Loonie falls 3/4 of a cent, oil below US$70 as OPEC leaves production unchanged | iNFOnews | Thompson-Okanagan's News Source

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Loonie falls 3/4 of a cent, oil below US$70 as OPEC leaves production unchanged

Canadian dollar coins are displayed on a map of North America January 9, 2014 in Montreal. THE CANADIAN PRESS/Paul Chiasson
November 27, 2014 - 1:30 PM

TORONTO - The Canadian dollar plunged Thursday as oil prices fell below US$70 after the OPEC cartel decided not to cut production.

The loonie was down 0.75 of a cent to 88.25 cents US as the January crude contract tumbled $4.26 or almost six per cent to a 4 1/2 year low of US$69.43 a barrel late in the afternoon in electronic trading on the New York Mercantile Exchange.

There had been hopes that OPEC oil ministers meeting in Vienna would cut production in order to put a floor under prices that have fallen about 30 per cent since mid-summer, when they were elevated by geopolitical worries. Prices have steadily fallen since then on a strengthening greenback, lower demand prospects and, particularly, a glut of oil.

But OPEC said it would keep production unchanged at 30 million barrels a day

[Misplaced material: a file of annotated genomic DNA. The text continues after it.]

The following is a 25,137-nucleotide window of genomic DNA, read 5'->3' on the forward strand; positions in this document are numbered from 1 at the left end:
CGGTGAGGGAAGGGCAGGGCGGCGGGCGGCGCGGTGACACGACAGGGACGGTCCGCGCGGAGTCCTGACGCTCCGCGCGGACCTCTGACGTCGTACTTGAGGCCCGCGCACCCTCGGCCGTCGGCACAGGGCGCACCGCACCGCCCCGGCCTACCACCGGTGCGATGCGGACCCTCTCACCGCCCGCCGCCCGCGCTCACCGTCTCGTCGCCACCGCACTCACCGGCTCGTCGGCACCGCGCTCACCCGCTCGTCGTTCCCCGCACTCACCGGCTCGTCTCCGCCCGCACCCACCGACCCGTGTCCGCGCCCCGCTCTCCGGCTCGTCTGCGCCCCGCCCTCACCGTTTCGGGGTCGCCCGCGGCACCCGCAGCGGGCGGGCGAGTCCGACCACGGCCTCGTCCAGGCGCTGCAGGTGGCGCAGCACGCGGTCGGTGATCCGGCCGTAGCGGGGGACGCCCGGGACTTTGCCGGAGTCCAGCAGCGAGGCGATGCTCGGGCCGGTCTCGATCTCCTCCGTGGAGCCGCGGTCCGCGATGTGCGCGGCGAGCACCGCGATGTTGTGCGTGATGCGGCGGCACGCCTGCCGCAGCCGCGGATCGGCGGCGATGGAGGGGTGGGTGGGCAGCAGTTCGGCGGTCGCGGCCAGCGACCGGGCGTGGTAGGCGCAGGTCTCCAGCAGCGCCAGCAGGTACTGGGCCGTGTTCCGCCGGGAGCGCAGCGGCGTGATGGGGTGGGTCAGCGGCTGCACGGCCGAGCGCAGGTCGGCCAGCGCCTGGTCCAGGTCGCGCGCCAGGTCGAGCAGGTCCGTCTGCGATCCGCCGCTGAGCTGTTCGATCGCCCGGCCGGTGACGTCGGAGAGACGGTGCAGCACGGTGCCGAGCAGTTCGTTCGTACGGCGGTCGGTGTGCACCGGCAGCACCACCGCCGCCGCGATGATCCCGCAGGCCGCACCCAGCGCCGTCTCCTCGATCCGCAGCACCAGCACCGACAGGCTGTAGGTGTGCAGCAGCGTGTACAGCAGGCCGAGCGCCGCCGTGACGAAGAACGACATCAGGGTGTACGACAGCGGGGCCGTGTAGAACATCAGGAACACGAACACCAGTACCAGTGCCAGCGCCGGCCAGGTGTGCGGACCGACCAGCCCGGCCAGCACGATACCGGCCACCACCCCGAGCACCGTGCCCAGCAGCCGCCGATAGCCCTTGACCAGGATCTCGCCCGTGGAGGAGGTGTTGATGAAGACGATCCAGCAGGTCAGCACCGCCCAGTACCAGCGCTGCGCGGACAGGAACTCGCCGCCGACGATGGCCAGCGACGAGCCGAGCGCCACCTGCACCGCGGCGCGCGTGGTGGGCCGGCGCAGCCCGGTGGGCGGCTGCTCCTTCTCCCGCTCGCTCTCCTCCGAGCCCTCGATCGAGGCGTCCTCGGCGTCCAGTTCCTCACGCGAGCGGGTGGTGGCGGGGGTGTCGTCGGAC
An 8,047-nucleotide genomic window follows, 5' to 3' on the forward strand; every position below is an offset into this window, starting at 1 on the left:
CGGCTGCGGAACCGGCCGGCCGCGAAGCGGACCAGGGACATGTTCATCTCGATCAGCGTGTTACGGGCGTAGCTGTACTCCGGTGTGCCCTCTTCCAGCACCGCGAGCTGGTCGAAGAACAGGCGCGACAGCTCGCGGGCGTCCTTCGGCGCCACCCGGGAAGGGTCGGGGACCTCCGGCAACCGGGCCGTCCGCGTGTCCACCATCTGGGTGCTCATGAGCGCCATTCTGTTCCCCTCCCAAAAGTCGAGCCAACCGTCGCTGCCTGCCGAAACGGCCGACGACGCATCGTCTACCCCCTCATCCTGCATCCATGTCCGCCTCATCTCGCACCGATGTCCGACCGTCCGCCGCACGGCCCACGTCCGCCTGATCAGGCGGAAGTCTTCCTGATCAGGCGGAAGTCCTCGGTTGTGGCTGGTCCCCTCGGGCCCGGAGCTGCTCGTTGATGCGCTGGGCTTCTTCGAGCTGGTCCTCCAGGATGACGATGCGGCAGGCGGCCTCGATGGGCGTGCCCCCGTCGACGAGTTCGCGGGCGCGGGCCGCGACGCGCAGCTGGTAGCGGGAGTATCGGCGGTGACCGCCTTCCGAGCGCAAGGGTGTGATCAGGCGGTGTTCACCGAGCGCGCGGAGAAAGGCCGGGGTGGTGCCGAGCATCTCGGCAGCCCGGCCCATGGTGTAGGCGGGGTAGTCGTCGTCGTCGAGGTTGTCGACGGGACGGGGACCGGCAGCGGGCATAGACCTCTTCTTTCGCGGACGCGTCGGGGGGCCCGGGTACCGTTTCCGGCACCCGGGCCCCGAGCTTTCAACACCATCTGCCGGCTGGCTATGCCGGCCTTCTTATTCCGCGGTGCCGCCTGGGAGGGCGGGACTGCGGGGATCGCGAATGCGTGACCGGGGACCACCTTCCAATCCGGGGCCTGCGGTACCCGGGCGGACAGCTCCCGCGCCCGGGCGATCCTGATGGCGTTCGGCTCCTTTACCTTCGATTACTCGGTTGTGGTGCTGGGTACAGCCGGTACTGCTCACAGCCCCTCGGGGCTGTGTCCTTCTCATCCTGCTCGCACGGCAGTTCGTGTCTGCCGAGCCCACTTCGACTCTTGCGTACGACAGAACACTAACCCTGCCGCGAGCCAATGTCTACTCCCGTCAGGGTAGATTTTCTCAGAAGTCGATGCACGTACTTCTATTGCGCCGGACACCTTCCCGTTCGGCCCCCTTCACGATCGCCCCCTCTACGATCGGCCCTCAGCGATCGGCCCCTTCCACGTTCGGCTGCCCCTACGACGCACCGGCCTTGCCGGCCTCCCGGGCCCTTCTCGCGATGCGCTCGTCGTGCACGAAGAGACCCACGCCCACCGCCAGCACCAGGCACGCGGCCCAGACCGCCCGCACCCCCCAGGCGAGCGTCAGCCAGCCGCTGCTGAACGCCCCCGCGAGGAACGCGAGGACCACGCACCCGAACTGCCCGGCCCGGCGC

Lower oil prices are starting to bite into Canadian provincial finances. The Alberta government now expects a barrel of oil to trade at an average of US$75 a barrel for the rest of the fiscal year ending next March. Alberta's energy sector generally accounts for about 25 per cent of the province's total revenue.

It is a relatively quiet trading day on markets with American exchanges closed Thursday for the U.S. Thanksgiving Day holiday.

Gold prices also headed lower with February bullion off $7.10 to US$1,190.40 an ounce while March copper was unchanged at US$2.95 a pound.

On the economic front, there was positive trade data.

Statistics Canada reported that the country’s current account deficit on a seasonally adjusted basis narrowed by $1.5 billion in the third quarter to $8.4 billion.

During the quarter, total exports of goods rose $1.9 billion to $135 billion, despite a decline in energy products.

Overall imports of goods were up $1.3 billion to $132.1 billion in the quarter with higher volumes of precious metals accounting for half of the gain.

The current account figure is an important indicator about the health of a country’s economy, representing the difference between its savings and its investment. A positive current account balance indicates that the country is a net lender to the rest of the world, while a negative current account balance indicates that it is a net borrower.

Meanwhile, investors will also get information this week on how the overall Canadian economy is performing.

Statistics Canada releases its reading on September gross domestic product and the third quarter on Friday. Economists expect that the agency will report that GDP rose by 0.4 per cent after dipping 0.1 per cent in August, adding up to an annualized pace of 2.1 per cent.

News from © The Canadian Press, 2014
The Canadian Press

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